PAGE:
2. Don’t let your toymaker compete with a real toolmaker. Car enthusiasts love showing off their favorite brands, but no serious gear head is buying a Porsche ratchet. Real tools come from Snap-on, Craftsman and other high-quality toolmakers. In this case, your tools could make your advocates look dumb. That’s why car makers focus on clothing, accessories and actual toys.

So take a lesson from Netflix, and think about what a toymaker cold do for your brand. You may not need to hire someone just for the role, but spending some time thinking about it could unlock great advocate marketing opportunities.

Help Me Connect the Dots! (A Buyer’s Lament)

On Christmas morning, my oldest son was excited to receive a variety of electronic devices from family and friends. But while he was registering his various new toys online, he became increasingly frustrated as the instructions were NOT intuitive. After three or four of these complaints from him and his other two brothers, it became obvious that many sales and marketing departments get an “F” for their lack of helpfulness and logical thinking.

On Christmas morning, my oldest son was excited to receive a variety of electronic devices from family and friends. But while he was registering his various new toys online, he became increasingly frustrated as the instructions were NOT intuitive.

“It says ‘enter device passcode,’ but that’s not an option on the unit itself. Instead my choices are ‘device registration number’, ‘secret code’ or ‘PIN key,'” he lamented. After several false starts (and error messages that generated warnings that sounded like the device might explode), he finally got everything working properly.

After three or four of these complaints from him and his other two brothers, it became obvious that many sales and marketing departments get an “F” for their lack of helpfulness and logical thinking. It seems simple enough: Label a code by one name on the device, and then replicate that same name in the instructions. Duh. So why do companies make it so hard?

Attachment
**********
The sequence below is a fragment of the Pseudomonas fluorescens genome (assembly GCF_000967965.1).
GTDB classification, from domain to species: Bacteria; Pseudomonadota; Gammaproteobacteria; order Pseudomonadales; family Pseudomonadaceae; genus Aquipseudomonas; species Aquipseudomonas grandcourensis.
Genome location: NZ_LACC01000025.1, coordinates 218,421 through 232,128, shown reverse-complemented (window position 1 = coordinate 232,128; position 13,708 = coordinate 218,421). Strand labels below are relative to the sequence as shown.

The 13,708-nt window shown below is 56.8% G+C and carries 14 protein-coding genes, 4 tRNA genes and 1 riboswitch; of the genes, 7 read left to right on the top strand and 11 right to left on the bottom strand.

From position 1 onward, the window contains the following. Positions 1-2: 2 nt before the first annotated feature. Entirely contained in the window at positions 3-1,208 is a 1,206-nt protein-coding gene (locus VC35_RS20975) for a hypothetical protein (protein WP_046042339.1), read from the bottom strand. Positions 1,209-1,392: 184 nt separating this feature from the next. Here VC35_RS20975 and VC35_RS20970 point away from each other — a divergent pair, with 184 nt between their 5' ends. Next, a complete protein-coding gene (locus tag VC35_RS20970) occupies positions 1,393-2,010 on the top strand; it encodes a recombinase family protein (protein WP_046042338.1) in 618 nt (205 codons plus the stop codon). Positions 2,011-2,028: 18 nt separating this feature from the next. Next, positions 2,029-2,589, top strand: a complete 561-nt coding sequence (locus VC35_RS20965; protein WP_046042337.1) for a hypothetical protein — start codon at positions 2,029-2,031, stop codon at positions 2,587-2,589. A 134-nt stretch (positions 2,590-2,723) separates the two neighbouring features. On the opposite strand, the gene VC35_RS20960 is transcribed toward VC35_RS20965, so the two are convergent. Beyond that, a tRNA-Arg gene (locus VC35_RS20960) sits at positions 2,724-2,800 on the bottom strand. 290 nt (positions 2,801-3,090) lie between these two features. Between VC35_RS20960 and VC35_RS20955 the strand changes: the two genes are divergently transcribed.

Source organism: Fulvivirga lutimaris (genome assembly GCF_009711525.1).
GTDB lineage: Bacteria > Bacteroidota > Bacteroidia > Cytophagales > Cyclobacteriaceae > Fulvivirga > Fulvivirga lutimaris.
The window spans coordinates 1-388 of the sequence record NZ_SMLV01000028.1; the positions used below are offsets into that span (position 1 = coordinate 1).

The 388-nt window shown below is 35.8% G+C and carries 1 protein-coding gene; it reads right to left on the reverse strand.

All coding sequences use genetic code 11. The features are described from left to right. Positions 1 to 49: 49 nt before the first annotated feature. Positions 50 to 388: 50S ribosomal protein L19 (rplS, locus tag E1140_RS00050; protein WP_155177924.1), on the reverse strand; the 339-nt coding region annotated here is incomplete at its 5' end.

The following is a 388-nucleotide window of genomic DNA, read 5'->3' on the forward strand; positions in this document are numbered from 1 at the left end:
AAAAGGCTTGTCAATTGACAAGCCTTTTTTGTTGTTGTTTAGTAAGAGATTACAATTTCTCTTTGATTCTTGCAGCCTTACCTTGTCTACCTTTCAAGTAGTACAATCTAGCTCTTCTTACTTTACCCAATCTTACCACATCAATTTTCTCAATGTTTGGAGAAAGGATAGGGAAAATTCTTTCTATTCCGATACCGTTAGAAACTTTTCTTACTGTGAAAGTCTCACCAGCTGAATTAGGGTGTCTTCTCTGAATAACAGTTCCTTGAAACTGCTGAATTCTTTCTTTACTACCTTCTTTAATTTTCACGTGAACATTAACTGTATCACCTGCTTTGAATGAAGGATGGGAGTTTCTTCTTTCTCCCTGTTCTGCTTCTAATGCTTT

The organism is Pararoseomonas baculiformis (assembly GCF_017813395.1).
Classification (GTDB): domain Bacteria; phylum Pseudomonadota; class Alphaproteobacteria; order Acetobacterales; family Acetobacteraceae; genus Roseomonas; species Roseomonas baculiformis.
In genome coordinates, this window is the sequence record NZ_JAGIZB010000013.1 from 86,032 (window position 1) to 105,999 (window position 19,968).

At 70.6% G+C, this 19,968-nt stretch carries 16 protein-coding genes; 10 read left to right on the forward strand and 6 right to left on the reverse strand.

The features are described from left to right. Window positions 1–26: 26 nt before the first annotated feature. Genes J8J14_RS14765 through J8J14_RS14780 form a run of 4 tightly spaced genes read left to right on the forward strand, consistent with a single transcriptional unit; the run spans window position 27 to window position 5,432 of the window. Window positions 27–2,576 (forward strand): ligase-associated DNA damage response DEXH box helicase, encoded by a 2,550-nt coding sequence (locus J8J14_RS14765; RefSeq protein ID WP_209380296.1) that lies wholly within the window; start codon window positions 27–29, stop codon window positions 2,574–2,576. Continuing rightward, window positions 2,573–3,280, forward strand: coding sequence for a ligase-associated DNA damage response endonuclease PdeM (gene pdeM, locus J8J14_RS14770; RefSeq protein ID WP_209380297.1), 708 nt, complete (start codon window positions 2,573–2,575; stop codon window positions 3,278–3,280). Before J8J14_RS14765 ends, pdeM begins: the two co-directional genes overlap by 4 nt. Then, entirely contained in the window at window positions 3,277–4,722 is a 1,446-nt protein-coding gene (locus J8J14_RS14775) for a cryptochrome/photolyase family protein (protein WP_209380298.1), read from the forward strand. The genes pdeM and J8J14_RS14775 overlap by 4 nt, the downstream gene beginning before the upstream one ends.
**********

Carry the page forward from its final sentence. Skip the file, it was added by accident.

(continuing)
I’m sure somebody in IT created the code itself (and probably created the name of that code), and product marketing was responsible for writing the copy for the instructions (whether contained in the box and/or online) … but why not use the same labeling terminology? Was one group working in another country and couldn’t communicate, in English, with those writing the instructions? Perhaps.

The people at Ikea (who have figured out how to ensure language won’t be a barrier), provided a link to a YouTube video where I could watch Sally and Stan (or Svetlana and Sven) assemble my new furniture without so much as a word, sound or manual. My husband laughingly called it “The Epitome of a Dummy’s Guide to Assembly.” Personally, I loved it—they even supplied the tools you need for assembly in the product box so my new desk was operational within an hour of unwrapping.

Amazon, those amazingly straightforward folks who brought me my Kindle, also clearly understand how to make it simple. One of my kids (who hates to read any kind of instructional manual), figured out to how to set up his new Kindle, link it to my Amazon account (um.. wait…), download 3 or 4 books and start reading, all before I had a chance to shout, “Use your own credit card!”

The i-anything was easy to set up and use—exactly what you’d expect from those Apple people—while the new GoPro camera came with a small book, with small type, that will require a magnifying glass to read. As was to be expected, the college-age son tossed the manual in this backpack (where it will get ripped into several un-usable pieces) and said he’d figure it out on his own.

After a lovely morning sitting around the tree, followed by a frustrating hour or so trying to set up each new gift, I retreated to the kitchen to start working on Christmas dinner. Thankfully, I already know how to read a recipe book. The food processor, and all its attachments, however, might take me until the new year to figure out.